Influenza (flu) is a potentially life threatening illness and contagious disease of the respiratory tract caused by a virus. Each year, influenza causes serious infection and death around the globe, usually in the winter months (seasonal influenza).
Take Preventative Steps for Flu Season Now
Flu can lead to hospitalization and sometimes even death. Every flu season is different, and influenza infection can affect people differently. Even healthy people can get very sick from the flu and spread it to others. Over a period of 31 seasons between 1976 and 2007, estimates of flu-associated deaths in the United States ranged from a low of about 3,000 to a high of about 49,000 people. During a regular flu season, about 90 percent of deaths occur in people 65 years and older. Thanks to vaccinations, we’ve seen those numbers begin to dwindle over the past several years.
The “seasonal flu season” in the United States can begin as early as October and last as late as May. During this time, flu viruses are circulating in the population. An annual seasonal flu vaccine (either the flu shot or the nasal-spray flu vaccine) is the best way to reduce the chances that you will get seasonal flu and spreading it to others. When more people get vaccinated against the flu, less flu can spread through that community.
How the Flu Vaccine Works
Flu vaccines cause antibodies to develop in the body about two weeks after vaccination. These antibodies provide protection against infection with the viruses that are in the vaccine.
The seasonal flu vaccine protects against the influenza viruses that research indicates will be most common during the upcoming season. Traditional flu vaccines (trivalent vaccines) protect against three flu viruses; an influenza A (H1N1) virus, an influenza A (H3N2) virus, and an influenza B virus. In addition, this season, there are flu vaccines to protect against four flu viruses (called “quadrivalent” vaccines). These vaccines protect against the same viruses as the trivalent vaccine as well as an additional B virus. There are several flu vaccination options available for the 2014-2015 season, but the Center for Disease Control does not recommend one over the other. If you have questions regarding the different types of vaccines, please do not hesitate to contact Dr. Brashear and our knowledgeable medical team.
When Should I Get Vaccinated for the Flu?
Flu vaccination should begin soon after vaccine becomes available, ideally by October. However, as long as flu viruses are circulating, vaccination will continue to be available throughout the flu season, even in January or later. While seasonal influenza outbreaks can happen as early as October, most of the time influenza activity peaks in January or later. Since it takes about two weeks after vaccination for antibodies to develop in the body that protect against influenza virus infection, it is best that people get vaccinated so they are protected before influenza begins spreading in their community.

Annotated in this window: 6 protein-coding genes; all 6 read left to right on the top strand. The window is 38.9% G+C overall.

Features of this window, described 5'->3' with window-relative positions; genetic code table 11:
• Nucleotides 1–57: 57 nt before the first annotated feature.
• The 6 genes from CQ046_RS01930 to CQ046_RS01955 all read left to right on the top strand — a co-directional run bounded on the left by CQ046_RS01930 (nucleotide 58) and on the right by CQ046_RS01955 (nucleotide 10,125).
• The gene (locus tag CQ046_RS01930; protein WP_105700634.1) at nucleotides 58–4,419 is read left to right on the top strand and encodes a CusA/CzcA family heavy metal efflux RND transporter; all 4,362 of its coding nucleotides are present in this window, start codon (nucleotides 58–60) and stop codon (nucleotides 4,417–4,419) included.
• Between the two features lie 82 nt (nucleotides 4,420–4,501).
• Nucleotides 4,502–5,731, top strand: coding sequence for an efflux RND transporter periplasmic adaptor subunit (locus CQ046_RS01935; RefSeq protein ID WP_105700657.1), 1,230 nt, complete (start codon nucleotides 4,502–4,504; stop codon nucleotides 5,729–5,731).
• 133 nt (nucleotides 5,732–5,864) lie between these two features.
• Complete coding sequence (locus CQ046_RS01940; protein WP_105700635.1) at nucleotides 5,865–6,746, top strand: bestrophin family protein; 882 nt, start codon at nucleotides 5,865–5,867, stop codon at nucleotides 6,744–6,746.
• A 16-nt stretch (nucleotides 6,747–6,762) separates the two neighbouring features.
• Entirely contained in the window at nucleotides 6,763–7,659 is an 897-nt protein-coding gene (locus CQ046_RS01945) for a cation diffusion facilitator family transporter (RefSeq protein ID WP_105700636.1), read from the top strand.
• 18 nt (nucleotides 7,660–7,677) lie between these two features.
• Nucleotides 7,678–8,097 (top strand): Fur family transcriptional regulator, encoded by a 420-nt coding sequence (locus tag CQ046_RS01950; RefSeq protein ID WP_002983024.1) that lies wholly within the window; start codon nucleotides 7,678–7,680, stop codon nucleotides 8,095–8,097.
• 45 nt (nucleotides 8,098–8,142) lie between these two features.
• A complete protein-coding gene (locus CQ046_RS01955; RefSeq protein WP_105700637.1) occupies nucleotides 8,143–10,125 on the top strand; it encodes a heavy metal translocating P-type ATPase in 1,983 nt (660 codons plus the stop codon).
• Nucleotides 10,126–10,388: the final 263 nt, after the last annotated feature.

Private manufacturers produce flu vaccine, so availability depends on when production is completed. Shipments begins in late July and August and will continue throughout September and October until all vaccine is distributed.
Symptoms of the Flu
Do you know what the common symptoms are for the flu and how to differentiate them from the common cold? While it’s true that they share many of the same symptoms, there is a difference! Knowing how to distinguish between the two can significantly help decrease your chances of becoming ill by knowing when to receive proper treatment for you ailments. Flu symptoms are usually more severe than cold symptoms and come on quickly. Symptoms of flu include sore throat, fever, headache, muscle aches and soreness, congestion, and cough. Swine flu, in particular, is also associated with vomiting and diarrhea.
Most flu symptoms gradually improve over two to five days, but it’s not uncommon to feel uncomfortable for a week or even longer. A common complication of the flu is pneumonia, particularly in the young, elderly, or people with lung or heart problems. If you notice shortness of breath, let your doctor know. Another common sign of pneumonia is fever that comes back after having going away for a day or two.
Just like cold viruses, flu viruses enter your body through the mucous membranes of the nose, eyes, or mouth. Every time you touch your hand to one of these areas, you could be infecting yourself with a virus, which makes it very important to keep hands germ-free with frequent washing to prevent both flu and cold symptoms.
Where Can I Get My Flu Vaccine?
Here at Brashear Family Medical we strongly believe in vaccinations to help ward off infectious diseases in both adults and children. Vaccines are the #1 preventative measures you can make to stay healthy! We offer many common vaccinations including the flu vaccine. If you have any questions regarding the flu vaccine or if you would like to schedule an appointment with us, contact our friendly and knowledgeable staff